If you have an abnormal heart rhythm (arrhythmia), your doctor may suggest cardioversion treatments to normalize your heartbeat. Options include:
- Chemical or pharmacologic cardioversion — Certain medications, taken by mouth or delivered intravenously, can help regulate heart rhythms. Your doctor may direct you to take medications at home or administer them in the hospital. You might experience results in minutes, or it may take days.
- Electrical cardioversion — This scheduled treatment resets the heartbeat by sending one or more electric shocks to the heart through electrodes placed on your chest (or chest and back). The treatment is done under sedation so you don’t feel anything, and it takes about 30 minutes. Your doctor might recommend this procedure for atrial fibrillation, or AFib, the most common type of arrhythmia. Atrial fibrillation is a disorganized rhythm originating in the upper chambers of the heart that can contribute to fast heart rates (palpitations), worsening of heart failure or stroke. Your doctor can immediately see if cardioversion restores your heartbeat to normal.
- Cardiac ablation — This procedure, also called catheter ablation or radiofrequency ablation, uses electrical (or sometimes cold) energy delivered through tubes to destroy abnormal heart tissue that’s causing arrhythmia.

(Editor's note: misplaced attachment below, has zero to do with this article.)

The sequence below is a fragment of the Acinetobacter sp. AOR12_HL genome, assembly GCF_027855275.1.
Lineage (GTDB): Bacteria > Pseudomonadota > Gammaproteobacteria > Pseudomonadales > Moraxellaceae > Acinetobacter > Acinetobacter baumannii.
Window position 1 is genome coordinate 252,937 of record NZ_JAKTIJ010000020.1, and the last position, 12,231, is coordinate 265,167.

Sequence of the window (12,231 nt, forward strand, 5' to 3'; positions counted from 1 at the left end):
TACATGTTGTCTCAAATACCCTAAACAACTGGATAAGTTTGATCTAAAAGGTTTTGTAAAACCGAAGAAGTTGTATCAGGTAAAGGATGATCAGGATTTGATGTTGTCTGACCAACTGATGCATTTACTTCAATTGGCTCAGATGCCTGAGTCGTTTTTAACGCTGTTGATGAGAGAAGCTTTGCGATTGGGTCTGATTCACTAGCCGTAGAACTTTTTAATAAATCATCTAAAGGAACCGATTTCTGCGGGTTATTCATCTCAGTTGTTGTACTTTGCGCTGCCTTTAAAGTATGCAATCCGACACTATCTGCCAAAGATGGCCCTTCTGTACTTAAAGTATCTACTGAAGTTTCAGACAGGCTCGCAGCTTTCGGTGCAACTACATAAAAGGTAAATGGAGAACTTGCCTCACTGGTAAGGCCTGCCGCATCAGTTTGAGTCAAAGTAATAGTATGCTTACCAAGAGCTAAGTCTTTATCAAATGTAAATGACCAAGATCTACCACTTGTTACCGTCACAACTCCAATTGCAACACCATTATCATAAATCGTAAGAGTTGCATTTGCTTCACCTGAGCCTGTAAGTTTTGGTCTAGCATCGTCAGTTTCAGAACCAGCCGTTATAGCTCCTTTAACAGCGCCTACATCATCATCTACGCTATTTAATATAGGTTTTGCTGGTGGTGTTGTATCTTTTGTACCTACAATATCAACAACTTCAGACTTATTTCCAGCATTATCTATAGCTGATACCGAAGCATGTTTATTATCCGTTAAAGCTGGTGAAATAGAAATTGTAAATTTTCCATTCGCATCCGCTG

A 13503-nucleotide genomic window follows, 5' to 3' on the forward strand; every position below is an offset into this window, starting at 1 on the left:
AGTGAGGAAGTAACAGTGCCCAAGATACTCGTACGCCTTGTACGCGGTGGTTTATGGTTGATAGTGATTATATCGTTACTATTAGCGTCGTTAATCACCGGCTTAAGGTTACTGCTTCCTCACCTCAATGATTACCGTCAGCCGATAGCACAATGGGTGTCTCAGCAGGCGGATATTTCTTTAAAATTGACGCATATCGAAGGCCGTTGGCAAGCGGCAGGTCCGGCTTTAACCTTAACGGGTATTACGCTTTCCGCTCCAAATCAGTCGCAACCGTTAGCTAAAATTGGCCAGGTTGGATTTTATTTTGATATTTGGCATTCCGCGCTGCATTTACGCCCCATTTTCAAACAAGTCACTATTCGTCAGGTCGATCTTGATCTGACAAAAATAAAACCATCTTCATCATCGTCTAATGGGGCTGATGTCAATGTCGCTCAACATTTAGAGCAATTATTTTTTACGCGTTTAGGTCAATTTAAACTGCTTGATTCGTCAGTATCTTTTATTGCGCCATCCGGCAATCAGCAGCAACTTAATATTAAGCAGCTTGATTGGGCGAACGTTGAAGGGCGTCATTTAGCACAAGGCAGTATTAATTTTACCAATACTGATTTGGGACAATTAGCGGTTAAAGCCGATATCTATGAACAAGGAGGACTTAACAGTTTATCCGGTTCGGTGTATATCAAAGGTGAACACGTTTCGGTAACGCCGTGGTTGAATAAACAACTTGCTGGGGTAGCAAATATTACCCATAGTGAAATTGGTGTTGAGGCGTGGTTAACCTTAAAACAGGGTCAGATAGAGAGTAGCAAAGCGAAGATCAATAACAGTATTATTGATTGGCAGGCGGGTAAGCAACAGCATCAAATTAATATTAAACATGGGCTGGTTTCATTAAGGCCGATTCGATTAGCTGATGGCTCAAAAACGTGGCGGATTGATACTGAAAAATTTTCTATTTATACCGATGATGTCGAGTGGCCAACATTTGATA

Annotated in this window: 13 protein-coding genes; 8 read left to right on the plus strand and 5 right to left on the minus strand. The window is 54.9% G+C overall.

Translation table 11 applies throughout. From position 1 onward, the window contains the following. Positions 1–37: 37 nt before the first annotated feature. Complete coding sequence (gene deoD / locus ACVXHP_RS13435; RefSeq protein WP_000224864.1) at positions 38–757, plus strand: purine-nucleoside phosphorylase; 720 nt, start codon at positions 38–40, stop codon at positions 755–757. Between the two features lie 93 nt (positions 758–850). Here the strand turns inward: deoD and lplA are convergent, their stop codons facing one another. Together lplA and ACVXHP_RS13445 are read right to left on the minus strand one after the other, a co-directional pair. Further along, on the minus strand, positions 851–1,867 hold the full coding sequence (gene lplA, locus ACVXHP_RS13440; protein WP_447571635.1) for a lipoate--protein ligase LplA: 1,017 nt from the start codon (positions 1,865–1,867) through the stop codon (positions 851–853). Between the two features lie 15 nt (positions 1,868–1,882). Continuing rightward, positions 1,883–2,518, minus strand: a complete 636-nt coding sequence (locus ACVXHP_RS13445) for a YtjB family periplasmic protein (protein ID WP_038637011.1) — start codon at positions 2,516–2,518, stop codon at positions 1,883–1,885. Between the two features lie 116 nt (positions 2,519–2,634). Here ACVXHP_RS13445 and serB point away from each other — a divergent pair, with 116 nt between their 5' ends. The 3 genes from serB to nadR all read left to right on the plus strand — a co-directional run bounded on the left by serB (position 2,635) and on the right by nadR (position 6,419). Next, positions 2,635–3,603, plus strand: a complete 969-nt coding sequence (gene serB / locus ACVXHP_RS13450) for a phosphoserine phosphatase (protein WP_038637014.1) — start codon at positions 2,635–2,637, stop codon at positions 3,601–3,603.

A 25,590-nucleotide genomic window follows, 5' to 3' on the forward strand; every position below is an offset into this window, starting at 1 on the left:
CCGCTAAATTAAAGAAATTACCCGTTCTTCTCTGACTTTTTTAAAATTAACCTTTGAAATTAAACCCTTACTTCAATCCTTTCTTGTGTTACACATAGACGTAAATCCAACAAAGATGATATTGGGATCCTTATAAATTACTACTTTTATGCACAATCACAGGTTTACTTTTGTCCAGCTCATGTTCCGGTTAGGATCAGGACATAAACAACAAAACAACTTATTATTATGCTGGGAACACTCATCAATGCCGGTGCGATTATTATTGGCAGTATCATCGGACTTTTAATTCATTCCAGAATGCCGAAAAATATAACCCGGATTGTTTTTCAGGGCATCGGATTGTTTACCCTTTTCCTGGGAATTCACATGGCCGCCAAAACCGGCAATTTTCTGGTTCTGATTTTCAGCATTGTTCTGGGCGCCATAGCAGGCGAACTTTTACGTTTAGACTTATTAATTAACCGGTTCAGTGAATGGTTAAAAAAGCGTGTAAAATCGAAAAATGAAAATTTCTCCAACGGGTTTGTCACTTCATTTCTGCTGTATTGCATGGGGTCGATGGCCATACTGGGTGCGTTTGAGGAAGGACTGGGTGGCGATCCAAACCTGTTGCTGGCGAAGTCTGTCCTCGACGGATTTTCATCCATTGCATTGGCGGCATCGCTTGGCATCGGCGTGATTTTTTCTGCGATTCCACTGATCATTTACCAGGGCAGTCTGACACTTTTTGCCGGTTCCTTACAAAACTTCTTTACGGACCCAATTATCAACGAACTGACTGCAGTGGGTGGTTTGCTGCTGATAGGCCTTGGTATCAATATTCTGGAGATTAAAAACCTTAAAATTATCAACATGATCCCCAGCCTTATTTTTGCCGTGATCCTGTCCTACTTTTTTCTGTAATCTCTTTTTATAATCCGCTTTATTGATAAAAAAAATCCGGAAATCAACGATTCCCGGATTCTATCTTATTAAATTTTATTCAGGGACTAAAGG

- Atrial fibrillation ablation — This is a type of cardiac ablation, which works by scarring or destroying tissue in your heart to disrupt faulty electrical signals causing arrhythmia. Recent advances have allowed doctors at PAMF to perform ablations that eliminate atrial fibrillation.
If you have ongoing, dangerous heart rhythms, your doctor may advise an implantable cardioverter-defibrillator, a small device inserted in your chest to sense your heartbeat and deliver immediate electrical pulses as needed.
- Emergency cardioversion — Also called defibrillation, this is used for life-threatening arrhythmia, such as a sudden heart attack. Powerful electric shocks delivered by paddles placed on your chest (or chest and back) briefly stop all electrical impulses to your heart and then allow the normal heartbeat to resume.